Medicine Project Topics

Effects of Heavy Metal on Human Respiratory System

Effects of Heavy Metal on Human Respiratory System


Effects of Heavy Metal on Human Respiratory System


Content Structure of Effects of Heavy Metal on Human Respiratory System

  • The abstract contains the research problem, the objectives, methodology, results, and recommendations
  • Chapter one of this thesis or project materials contains the background to the study, the research problem, the research questions, research objectives, research hypotheses, significance of the study, the scope of the study, organization of the study, and the operational definition of terms.
  • Chapter two contains relevant literature on the issue under investigation. The chapter is divided into five parts which are the conceptual review, theoretical review, empirical review, conceptual framework, and gaps in research
  • Chapter three contains the research design, study area, population, sample size and sampling technique, validity, reliability, source of data, operationalization of variables, research models, and data analysis method
  • Chapter four contains the data analysis and the discussion of the findings
  • Chapter five contains the summary of findings, conclusions, recommendations, contributions to knowledge, and recommendations for further studies.
  • References: The references are in APA
  • Questionnaire


Chapter One of Effects of Heavy Metal on Human Respiratory System




  Heavy metals include both non-toxic and toxic elements. Iron (Fe), Cobalt (Co) Copper (Cu) Manganese (Mn) Molybdenum (Mo) and Zinc (Zc) Magnesium(Mg) are the trace elements and are required in a very minute amount, whereas other metals are non-essential, toxic to animals and even fatal when accumulated these metals includes; Mercury (Hg), Arsenic (As), Lead (Pb) Plutonium (Pu), Vanadium (v), Tungsten (w) and Cadmium (Cd), (Deevikaet al., 2012).

  Heavy metals with established toxic action to humans include cadmium (Morrow, 2010 and Hayes, 2007) lead (Eric, 2013 and Patrick, 2006 and mercury (Bojorklund, 1995).Each of these has been studied in isolation for toxicity (Morrow, 2010; Patrick,2006 and Clarkson, and Magoss. 2006). But in the ecosystem, be it air, (atmosphere, land and water) where they occur they do not exist in isolation. They occur in close association with other metal and non-metallic elemental pollutants. Among the metallic pollutant could be calcium, copper, zinc, magnesium, manganese, iron and others. Metals are known to interact with one another. Interaction can bring about two element together include proximately and could cause out right displacement with one another. When ingested in food and water they can antagonize each other. When it comes to intestinal hand and pulmonary absorption it is there   conceivable that the presence of other element can affect the toxic potential of each of the heavy metal that has been study in isolation.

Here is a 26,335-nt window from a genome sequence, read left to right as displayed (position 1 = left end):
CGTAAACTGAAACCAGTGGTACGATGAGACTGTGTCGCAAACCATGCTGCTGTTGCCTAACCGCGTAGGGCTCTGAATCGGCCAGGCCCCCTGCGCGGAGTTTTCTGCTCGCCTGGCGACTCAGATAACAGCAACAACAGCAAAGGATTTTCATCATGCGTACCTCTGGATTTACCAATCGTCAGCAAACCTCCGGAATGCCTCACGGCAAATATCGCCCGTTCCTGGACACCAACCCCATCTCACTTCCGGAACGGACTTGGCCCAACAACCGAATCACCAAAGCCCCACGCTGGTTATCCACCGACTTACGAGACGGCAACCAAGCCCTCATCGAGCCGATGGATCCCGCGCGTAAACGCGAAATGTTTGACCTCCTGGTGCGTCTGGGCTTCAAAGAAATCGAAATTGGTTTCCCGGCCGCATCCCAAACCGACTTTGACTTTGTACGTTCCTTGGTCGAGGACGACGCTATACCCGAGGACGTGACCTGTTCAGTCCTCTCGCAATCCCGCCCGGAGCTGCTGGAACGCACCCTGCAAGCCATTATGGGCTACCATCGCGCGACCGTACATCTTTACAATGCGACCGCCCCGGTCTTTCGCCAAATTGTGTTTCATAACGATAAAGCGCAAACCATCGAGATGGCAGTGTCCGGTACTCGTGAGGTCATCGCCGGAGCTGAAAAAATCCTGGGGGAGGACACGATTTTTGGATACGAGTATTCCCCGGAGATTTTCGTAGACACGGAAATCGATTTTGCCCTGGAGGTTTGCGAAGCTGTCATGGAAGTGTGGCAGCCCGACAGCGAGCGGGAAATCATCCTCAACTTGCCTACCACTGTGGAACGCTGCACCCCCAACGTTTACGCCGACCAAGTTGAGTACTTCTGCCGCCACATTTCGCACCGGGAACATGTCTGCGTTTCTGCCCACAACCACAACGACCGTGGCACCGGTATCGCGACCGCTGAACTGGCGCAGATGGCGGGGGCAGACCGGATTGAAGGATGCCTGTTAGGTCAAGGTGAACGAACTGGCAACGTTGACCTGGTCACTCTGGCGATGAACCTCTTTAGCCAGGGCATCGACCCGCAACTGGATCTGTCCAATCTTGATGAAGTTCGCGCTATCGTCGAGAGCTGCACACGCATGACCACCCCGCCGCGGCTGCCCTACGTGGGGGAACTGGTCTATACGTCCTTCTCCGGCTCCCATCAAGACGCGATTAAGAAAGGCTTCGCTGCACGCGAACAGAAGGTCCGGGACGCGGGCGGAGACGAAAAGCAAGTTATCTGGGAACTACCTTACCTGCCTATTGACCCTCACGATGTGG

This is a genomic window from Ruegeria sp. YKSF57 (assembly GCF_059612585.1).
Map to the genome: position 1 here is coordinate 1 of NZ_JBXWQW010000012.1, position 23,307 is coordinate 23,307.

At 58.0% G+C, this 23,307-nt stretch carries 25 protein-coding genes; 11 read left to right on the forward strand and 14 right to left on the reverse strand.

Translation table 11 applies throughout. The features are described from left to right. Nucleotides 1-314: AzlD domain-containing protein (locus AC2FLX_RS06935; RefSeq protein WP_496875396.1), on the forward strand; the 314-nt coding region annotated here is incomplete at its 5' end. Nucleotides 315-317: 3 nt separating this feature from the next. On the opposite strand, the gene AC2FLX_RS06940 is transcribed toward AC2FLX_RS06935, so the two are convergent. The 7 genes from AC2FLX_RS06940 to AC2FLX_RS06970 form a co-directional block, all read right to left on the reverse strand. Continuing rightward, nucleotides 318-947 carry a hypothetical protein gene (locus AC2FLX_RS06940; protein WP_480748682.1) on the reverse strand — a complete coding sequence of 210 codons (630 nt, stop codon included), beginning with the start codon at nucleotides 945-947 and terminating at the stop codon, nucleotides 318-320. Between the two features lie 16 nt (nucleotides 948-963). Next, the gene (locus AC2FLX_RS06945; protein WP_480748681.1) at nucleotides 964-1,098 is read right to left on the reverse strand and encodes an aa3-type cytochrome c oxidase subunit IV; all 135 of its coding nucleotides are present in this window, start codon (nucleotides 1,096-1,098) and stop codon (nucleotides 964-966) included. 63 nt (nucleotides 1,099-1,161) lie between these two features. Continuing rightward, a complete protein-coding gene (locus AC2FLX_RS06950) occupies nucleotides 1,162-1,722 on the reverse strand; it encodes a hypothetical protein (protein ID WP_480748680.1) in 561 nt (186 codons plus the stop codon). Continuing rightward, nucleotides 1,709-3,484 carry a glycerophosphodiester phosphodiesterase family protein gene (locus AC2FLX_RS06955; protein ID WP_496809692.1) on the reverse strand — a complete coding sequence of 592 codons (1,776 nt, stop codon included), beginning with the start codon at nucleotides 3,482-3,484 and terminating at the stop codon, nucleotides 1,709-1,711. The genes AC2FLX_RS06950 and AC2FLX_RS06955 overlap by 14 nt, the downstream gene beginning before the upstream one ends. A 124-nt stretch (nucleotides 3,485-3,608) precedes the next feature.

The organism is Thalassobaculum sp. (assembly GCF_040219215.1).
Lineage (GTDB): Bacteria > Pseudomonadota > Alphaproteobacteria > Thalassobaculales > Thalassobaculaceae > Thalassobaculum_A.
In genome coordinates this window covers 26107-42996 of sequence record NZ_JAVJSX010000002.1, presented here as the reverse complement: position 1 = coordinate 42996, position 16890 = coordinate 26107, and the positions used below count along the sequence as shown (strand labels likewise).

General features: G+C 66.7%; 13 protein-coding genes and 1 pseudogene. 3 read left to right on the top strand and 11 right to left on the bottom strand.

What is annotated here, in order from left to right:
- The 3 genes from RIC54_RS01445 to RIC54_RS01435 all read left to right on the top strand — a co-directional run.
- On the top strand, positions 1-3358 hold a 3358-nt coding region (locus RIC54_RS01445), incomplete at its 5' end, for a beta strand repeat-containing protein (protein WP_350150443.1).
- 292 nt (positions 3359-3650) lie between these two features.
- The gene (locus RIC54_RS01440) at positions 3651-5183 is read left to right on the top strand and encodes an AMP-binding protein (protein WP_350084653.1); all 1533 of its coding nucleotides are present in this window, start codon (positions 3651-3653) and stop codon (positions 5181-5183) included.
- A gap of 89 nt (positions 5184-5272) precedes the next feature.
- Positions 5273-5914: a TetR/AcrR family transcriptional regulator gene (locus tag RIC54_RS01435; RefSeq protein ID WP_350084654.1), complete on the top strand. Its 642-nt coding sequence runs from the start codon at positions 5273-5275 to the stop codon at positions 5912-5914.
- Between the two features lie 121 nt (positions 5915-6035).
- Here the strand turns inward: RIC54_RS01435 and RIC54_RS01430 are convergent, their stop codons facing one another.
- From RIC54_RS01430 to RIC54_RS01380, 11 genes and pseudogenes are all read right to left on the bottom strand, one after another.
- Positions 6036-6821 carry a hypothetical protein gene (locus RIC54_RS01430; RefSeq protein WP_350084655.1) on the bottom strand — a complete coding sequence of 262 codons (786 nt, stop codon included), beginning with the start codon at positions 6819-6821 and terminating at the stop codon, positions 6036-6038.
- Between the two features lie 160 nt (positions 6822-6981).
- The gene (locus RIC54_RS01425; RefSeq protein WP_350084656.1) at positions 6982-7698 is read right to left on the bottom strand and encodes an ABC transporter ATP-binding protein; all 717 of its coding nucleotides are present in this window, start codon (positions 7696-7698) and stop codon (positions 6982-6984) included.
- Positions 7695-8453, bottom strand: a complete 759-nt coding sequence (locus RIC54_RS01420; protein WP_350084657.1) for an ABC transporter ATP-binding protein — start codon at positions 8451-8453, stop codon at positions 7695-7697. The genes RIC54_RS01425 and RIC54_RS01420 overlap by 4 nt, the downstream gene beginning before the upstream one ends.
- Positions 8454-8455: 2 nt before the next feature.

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Egborge (1994) reported that Warri River had and unacceptability high cadmium level, 0.3mg/l of H2O, was 60-fold above the maximal allowable level of 0.005mg/l. This report prompted our early studies on the hepato-, nephro-  and  goladal toxicity  of cadmium in rat expose to this high close via water and diet. The diet was formulated with fish expose to 0.3mgCd/water in the ambient water, as protein source and the toxic effects investigated and reported. (Asagba and Obi, 2000; Asagba and Obi, 2001; Obi and Ilori, 2002; Asagba and Obi, 2004a; Asagba and Obi, 2004b; Asagba and Obi, 2005). The  studies focus on cadmium without taken into consideration the fact that other metal were also present the river water and as such were co-consumed by the communities using the river water for cooking  drinking and other domestic purposes. Hence it is desirable to know if the presence of other metal would enhance or diminish the toxic potential of cadmium or indeed that of any other metal such as lead that was mention above. Therefore the aim of this present studies was to re-examine the toxic potential of cadmium in the presence of other metals such as magnesium.  The objective set out to achieve were:

v Re-examination of the kidney toxicity of cadmium using established toxicity index for kidney such as Creatinine, Blood urea nitrogen and Alkaline phosphatase.

v Re-examine the status of the parameters in the absence of cadmium but in the presence of magnesium.

v Re-examine this parameterin the presence of cadmium and magnesium.

Download Chapters 1 to 5 PDF         



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